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Model Communities Link EMS and Public Health

Each year, CDC’s TIIDE (Terrorism Injuries: Information, Dissemination and Exchange) partners identify communities that serve as a model of how emergency medical services can work with other safety and public health agencies in times of disaster. During a crisis, local hospitals, emergency departments and first responders play a vital role on the front lines of emergency care. The role of public health is also critical and the model community program is one way to identify communities where there are strong public health and medical partnerships working together to respond to large-scale crisis.

TIIDE Project

Constructed around the interrelated activities of partnership building, learning lessons from previous terrorist events, and disseminating information, the TIIDE Project was created to address the urgent need to develop and exchange information about injuries from terrorism. That information includes community strategies to improve public safety, public health, clinical management and healthcare system preparedness in the event of mass casualty incidents.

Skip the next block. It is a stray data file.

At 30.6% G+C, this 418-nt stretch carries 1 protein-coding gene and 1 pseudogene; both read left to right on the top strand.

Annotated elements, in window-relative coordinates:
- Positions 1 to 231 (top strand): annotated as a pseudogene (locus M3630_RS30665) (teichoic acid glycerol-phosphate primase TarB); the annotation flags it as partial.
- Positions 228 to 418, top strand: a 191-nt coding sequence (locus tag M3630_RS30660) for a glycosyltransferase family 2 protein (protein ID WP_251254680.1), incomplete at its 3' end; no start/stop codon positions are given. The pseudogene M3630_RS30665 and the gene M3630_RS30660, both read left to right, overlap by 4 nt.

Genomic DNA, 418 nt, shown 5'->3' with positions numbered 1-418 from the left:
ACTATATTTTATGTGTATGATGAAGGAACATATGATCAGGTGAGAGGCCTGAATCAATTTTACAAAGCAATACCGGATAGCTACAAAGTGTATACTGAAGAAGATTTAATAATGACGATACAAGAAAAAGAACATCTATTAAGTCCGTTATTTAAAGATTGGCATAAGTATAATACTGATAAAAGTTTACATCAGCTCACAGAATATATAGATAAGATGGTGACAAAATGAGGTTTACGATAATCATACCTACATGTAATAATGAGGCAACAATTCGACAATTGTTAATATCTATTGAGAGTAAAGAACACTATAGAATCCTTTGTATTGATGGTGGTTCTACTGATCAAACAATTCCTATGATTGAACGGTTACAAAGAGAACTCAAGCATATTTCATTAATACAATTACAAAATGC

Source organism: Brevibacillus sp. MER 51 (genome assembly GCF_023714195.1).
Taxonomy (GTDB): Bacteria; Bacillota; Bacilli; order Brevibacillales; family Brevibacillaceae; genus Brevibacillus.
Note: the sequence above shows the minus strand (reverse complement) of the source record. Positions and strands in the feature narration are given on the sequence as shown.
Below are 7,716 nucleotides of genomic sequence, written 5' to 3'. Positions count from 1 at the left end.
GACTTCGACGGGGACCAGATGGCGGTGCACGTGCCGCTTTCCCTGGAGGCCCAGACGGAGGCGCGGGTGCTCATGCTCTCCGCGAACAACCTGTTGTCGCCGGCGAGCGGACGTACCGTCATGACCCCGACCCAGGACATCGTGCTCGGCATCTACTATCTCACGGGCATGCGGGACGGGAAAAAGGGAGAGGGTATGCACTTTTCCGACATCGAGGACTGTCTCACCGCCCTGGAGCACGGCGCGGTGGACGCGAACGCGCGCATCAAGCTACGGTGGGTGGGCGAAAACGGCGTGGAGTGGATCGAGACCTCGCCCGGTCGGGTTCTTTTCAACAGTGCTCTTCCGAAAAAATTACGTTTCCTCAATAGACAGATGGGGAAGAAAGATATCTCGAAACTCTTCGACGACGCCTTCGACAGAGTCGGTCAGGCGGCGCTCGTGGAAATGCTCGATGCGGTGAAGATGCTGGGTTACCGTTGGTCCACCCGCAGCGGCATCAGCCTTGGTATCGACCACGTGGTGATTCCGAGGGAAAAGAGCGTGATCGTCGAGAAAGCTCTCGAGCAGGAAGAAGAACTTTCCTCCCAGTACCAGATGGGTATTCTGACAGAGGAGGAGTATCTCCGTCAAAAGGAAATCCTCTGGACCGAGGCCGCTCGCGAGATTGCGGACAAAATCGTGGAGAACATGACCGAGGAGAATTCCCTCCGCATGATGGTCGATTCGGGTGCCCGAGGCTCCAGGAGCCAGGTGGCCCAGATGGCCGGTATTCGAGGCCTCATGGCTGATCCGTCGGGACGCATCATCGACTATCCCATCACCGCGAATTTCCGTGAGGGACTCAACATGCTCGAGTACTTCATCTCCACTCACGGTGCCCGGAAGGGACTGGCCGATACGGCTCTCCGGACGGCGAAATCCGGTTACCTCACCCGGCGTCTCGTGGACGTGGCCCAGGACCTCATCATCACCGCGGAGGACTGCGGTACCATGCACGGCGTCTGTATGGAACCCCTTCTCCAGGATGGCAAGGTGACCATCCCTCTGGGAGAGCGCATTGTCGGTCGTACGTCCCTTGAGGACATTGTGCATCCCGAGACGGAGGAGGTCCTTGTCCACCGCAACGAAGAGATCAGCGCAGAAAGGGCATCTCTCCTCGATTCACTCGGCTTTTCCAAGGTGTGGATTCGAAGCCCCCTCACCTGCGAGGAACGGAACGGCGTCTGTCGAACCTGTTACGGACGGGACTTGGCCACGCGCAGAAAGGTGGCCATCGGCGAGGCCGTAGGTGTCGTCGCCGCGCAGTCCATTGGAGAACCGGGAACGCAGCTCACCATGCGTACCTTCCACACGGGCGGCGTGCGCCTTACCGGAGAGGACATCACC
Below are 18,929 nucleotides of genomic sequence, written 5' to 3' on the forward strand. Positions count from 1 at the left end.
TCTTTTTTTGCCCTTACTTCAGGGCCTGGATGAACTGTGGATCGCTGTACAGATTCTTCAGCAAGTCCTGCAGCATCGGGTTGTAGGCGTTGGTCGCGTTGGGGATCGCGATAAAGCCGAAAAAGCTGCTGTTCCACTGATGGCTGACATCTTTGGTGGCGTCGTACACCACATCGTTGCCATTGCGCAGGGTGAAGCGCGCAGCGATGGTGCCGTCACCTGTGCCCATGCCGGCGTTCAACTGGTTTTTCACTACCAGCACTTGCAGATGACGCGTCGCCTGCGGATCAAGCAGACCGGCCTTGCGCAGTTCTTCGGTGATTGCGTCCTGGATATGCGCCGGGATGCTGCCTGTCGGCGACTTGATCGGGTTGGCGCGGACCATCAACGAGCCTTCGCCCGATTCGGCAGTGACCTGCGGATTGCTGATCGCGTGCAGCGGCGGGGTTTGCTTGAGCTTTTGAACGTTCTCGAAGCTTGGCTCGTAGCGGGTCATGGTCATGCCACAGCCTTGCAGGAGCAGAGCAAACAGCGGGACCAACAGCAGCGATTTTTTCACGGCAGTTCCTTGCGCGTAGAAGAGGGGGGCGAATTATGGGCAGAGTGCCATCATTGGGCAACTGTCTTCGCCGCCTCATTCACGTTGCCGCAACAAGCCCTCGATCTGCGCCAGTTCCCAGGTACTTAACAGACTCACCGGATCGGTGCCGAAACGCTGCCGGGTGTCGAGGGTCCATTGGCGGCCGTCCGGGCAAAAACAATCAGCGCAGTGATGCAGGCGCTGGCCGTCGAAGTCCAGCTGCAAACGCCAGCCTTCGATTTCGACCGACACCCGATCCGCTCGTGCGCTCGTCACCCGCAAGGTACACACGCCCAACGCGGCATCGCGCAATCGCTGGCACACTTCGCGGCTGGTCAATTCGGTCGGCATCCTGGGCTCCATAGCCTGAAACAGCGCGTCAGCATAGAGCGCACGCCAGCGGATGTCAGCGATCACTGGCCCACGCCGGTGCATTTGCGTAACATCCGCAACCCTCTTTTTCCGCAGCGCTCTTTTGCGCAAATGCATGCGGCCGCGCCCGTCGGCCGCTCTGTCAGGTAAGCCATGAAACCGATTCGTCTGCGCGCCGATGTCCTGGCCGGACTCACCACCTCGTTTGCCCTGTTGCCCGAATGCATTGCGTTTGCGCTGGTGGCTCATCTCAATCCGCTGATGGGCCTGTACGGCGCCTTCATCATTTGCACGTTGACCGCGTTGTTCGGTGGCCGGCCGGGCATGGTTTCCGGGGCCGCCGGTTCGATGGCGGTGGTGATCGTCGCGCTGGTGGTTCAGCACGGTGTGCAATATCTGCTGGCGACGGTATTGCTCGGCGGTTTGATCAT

Model Communities

Selected communities and their web sites are:

2008 Model Communities

  • Orlando, Florida
  • Minneapolis/St Paul, Minnesota
  • Indiana County, Pennsylvania
  • Aurora, Colorado, Danbury
  • Connecticut, Southern New Jersey
  • Kalamazoo, Michigan

2007 Model Communities

2006 Model Communities

Each of the selected communities has been successful in strengthening the relationship and collaboration between public health and the emergency care community to improve daily operations and disaster preparedness for their communities. Many of these communities share common features including:

  • Strong medical oversight on both public health and emergency care;
  • A desire and an effort to educate both emergency care and public health providers about each others' role;
  • Recognition of the role of and a commitment to developing and maintaining relationships between leadership through regular meetings, teambuilding exercises, and planning;
  • Bringing community stakeholders (businesses, clinics, universities, etc.), into planning process;
  • Creating disaster plans that were developed locally, involve public health and emergency care, and that are repeatedly drilled; and
  • Aggressively pursuing and securing funding.

More information

Ready: Prepare. Plan. Stay Informed.Social Media at CDC Emergency

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